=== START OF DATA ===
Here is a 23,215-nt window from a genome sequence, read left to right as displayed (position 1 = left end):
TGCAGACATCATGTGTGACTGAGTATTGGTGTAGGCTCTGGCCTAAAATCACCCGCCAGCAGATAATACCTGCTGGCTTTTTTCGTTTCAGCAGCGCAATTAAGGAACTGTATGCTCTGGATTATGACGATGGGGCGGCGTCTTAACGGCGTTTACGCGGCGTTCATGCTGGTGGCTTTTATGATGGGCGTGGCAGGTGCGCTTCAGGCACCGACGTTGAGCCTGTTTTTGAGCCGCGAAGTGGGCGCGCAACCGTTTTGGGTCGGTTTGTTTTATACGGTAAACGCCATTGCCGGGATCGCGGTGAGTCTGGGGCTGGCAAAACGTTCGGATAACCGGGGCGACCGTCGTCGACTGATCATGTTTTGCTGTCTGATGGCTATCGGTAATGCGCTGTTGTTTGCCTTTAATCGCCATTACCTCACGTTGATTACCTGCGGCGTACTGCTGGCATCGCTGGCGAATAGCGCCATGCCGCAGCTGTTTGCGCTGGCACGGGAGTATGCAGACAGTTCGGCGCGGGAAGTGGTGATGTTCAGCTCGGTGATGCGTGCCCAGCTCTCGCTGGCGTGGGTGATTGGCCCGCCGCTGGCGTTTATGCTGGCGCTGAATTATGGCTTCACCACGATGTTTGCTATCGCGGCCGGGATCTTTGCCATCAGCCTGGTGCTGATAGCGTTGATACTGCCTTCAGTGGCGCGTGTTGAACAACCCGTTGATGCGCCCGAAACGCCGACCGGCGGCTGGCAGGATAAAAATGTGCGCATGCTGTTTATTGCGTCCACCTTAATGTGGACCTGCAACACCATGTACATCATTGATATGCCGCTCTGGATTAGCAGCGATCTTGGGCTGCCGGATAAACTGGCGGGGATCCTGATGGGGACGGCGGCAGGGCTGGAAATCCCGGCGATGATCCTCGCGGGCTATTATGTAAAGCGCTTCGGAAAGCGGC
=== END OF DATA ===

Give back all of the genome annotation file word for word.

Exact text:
Here is a 23,215-nt window from a genome sequence, read left to right as displayed (position 1 = left end):
TGCAGACATCATGTGTGACTGAGTATTGGTGTAGGCTCTGGCCTAAAATCACCCGCCAGCAGATAATACCTGCTGGCTTTTTTCGTTTCAGCAGCGCAATTAAGGAACTGTATGCTCTGGATTATGACGATGGGGCGGCGTCTTAACGGCGTTTACGCGGCGTTCATGCTGGTGGCTTTTATGATGGGCGTGGCAGGTGCGCTTCAGGCACCGACGTTGAGCCTGTTTTTGAGCCGCGAAGTGGGCGCGCAACCGTTTTGGGTCGGTTTGTTTTATACGGTAAACGCCATTGCCGGGATCGCGGTGAGTCTGGGGCTGGCAAAACGTTCGGATAACCGGGGCGACCGTCGTCGACTGATCATGTTTTGCTGTCTGATGGCTATCGGTAATGCGCTGTTGTTTGCCTTTAATCGCCATTACCTCACGTTGATTACCTGCGGCGTACTGCTGGCATCGCTGGCGAATAGCGCCATGCCGCAGCTGTTTGCGCTGGCACGGGAGTATGCAGACAGTTCGGCGCGGGAAGTGGTGATGTTCAGCTCGGTGATGCGTGCCCAGCTCTCGCTGGCGTGGGTGATTGGCCCGCCGCTGGCGTTTATGCTGGCGCTGAATTATGGCTTCACCACGATGTTTGCTATCGCGGCCGGGATCTTTGCCATCAGCCTGGTGCTGATAGCGTTGATACTGCCTTCAGTGGCGCGTGTTGAACAACCCGTTGATGCGCCCGAAACGCCGACCGGCGGCTGGCAGGATAAAAATGTGCGCATGCTGTTTATTGCGTCCACCTTAATGTGGACCTGCAACACCATGTACATCATTGATATGCCGCTCTGGATTAGCAGCGATCTTGGGCTGCCGGATAAACTGGCGGGGATCCTGATGGGGACGGCGGCAGGGCTGGAAATCCCGGCGATGATCCTCGCGGGCTATTATGTAAAGCGCTTCGGAAAGCGGC